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High Voltage Power Electronics

Friday 2nd July 2010

Safety in High Voltage Power Distribution

My thanks to Tim Heemskerk of ABB High Voltage Division in Lilydale for this clip. It shows how dangerous High Voltage power can be in Electric Power Transmission Systems and why ABB take so much care in how they handle High Voltage Switching, Power Factor Correction and Fault Isolation and Reclosers in systems operating at these Elevated Voltages. Be sure to wait for the slow motion replay at the end. I think these guys might have seen an episode or two of Myth Busters.

 

 

For those who don’t recognise them, the rectangular boxes with terminals sticking out the top are High Voltage capacitors used for Power Factor Correction in Power Distribution systems. They have been charged to 13.8KV and hold 9675J of energy. The pull cord is used to close the electrical circuit and the capacitor voltage is applied to the watermelon which conducts the current and the energy released causes it to explode rather spectacularly. Not what you want happening in a real Power Distribution scenario which is why you want Engineers who know what they are doing working on both the Engineering Design and the implementation of these High Voltage Distribution systems.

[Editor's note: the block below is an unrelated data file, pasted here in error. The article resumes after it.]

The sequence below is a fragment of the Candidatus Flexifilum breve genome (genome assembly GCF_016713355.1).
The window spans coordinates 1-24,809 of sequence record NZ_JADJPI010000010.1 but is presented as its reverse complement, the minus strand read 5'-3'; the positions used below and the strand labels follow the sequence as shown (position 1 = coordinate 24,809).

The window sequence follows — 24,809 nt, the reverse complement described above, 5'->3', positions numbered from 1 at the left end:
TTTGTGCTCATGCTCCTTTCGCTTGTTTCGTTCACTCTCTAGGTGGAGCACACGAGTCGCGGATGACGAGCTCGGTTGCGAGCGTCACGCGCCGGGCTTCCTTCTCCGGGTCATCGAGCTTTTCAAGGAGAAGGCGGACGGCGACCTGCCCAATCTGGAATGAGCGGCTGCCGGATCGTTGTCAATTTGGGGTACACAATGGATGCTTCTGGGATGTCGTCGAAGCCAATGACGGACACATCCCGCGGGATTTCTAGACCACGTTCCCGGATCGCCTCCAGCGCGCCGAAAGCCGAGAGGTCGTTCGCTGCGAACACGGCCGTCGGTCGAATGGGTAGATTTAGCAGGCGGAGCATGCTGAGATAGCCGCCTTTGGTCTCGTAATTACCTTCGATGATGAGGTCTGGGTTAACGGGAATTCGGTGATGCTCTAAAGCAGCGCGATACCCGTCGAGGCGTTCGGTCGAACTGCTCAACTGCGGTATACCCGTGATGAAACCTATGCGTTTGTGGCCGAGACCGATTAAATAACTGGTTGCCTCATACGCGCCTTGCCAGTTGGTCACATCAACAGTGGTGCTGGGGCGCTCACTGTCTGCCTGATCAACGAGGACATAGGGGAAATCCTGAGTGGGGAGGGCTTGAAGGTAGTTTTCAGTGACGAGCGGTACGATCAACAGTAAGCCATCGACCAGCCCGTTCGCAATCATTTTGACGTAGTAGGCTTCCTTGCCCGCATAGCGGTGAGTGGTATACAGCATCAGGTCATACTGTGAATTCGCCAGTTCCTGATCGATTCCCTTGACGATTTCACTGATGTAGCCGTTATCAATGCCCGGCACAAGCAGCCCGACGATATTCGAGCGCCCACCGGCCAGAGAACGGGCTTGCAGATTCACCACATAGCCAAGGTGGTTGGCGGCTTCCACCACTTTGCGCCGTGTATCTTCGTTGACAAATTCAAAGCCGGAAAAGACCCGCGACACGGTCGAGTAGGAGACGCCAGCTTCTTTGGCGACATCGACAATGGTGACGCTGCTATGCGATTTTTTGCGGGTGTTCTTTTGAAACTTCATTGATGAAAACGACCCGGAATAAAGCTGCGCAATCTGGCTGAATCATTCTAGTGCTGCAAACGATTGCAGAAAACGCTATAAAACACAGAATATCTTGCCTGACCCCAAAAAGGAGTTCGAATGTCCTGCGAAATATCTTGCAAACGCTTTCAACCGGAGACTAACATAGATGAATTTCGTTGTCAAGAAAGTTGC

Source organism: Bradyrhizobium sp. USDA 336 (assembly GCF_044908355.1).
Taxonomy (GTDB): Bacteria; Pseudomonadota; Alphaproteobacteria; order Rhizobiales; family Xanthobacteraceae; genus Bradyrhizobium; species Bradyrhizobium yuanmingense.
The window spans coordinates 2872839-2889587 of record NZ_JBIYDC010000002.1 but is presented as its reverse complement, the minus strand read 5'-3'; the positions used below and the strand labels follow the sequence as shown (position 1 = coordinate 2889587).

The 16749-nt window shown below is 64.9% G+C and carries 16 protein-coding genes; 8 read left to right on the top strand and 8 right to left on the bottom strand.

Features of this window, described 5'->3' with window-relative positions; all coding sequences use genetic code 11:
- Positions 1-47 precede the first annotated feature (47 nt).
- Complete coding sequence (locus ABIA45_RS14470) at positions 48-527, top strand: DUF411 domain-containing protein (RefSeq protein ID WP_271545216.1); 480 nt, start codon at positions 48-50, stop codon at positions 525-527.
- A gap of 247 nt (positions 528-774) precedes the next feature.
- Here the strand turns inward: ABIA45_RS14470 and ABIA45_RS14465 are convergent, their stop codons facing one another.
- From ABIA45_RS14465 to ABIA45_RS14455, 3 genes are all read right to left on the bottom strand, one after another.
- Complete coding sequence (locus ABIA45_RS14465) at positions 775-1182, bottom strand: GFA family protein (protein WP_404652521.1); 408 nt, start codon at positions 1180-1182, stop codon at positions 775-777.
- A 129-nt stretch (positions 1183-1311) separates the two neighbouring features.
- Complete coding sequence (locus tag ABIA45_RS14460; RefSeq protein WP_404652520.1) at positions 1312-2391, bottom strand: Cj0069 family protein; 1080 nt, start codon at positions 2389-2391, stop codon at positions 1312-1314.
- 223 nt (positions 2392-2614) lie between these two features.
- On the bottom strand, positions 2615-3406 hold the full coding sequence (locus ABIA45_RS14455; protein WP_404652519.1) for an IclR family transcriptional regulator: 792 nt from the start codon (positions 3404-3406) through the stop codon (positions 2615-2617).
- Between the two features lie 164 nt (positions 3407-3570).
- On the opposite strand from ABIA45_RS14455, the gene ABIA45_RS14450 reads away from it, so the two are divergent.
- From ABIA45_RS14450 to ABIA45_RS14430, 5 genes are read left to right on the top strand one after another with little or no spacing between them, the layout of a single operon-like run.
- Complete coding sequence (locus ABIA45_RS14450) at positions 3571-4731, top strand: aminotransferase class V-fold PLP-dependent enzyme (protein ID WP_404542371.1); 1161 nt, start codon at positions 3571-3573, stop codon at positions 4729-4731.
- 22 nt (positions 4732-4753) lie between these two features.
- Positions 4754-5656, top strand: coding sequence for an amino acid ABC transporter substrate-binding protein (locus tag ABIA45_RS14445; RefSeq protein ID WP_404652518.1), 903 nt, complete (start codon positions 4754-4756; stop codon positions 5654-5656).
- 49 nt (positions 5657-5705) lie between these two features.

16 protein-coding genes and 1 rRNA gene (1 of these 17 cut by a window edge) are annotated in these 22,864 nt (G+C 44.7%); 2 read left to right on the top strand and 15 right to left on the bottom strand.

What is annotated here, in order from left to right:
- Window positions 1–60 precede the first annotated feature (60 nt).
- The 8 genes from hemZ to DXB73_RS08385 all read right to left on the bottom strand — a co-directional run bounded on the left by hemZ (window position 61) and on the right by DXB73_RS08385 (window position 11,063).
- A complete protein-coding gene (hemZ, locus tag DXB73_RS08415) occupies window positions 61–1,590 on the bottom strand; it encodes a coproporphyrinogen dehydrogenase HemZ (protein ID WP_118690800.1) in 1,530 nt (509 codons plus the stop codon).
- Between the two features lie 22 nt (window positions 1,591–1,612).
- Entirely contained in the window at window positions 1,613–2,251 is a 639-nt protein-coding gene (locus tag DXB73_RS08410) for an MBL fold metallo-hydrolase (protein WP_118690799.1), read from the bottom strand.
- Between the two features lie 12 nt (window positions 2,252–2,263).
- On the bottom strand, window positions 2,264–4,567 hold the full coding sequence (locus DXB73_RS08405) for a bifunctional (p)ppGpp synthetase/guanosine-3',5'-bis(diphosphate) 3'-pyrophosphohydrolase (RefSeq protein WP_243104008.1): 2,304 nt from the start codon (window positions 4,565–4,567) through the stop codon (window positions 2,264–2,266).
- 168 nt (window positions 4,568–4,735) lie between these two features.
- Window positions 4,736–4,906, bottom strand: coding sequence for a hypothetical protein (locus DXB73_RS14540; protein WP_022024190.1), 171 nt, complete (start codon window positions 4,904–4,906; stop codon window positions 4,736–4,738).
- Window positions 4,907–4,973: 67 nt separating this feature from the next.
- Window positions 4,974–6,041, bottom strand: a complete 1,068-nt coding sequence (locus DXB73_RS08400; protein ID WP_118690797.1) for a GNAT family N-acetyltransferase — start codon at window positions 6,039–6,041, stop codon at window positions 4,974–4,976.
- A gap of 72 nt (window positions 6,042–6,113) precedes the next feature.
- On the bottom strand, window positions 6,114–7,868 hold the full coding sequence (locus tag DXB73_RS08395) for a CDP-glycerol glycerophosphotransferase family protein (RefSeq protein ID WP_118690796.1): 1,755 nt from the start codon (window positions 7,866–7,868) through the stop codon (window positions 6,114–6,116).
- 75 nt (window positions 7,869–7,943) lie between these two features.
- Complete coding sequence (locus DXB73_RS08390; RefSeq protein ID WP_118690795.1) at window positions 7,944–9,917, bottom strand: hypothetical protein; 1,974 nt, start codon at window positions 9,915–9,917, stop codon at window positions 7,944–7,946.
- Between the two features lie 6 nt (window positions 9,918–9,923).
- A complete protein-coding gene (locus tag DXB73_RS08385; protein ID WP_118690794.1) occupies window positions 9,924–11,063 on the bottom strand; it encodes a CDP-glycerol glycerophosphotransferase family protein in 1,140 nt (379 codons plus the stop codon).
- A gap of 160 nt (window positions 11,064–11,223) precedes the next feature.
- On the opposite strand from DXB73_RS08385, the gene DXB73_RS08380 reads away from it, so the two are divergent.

Ray Keefe has been developing high quality and market leading electronics products in Australia for nearly 30 years. For more information go to his LinkedIn profile. This post is Copyright © 2010 Successful Endeavours Pty Ltd.

2 thoughts on “High Voltage Power Electronics

  1. Thanks, I have just been searching for information about this topic for ages and yours is the best I’ve discovered so far. But, what about the conclusion? Are you certain concerning the supply?

  2. I am pretty certain that you don’t want people designing the core power distribution infrastructure of a modern society who don’t know what they are doing. You might also want to check out this post Industrial Electronics Award where we received the top award in Australia for Industrial Electronics in 2011. The product was a capacitor bank controller.

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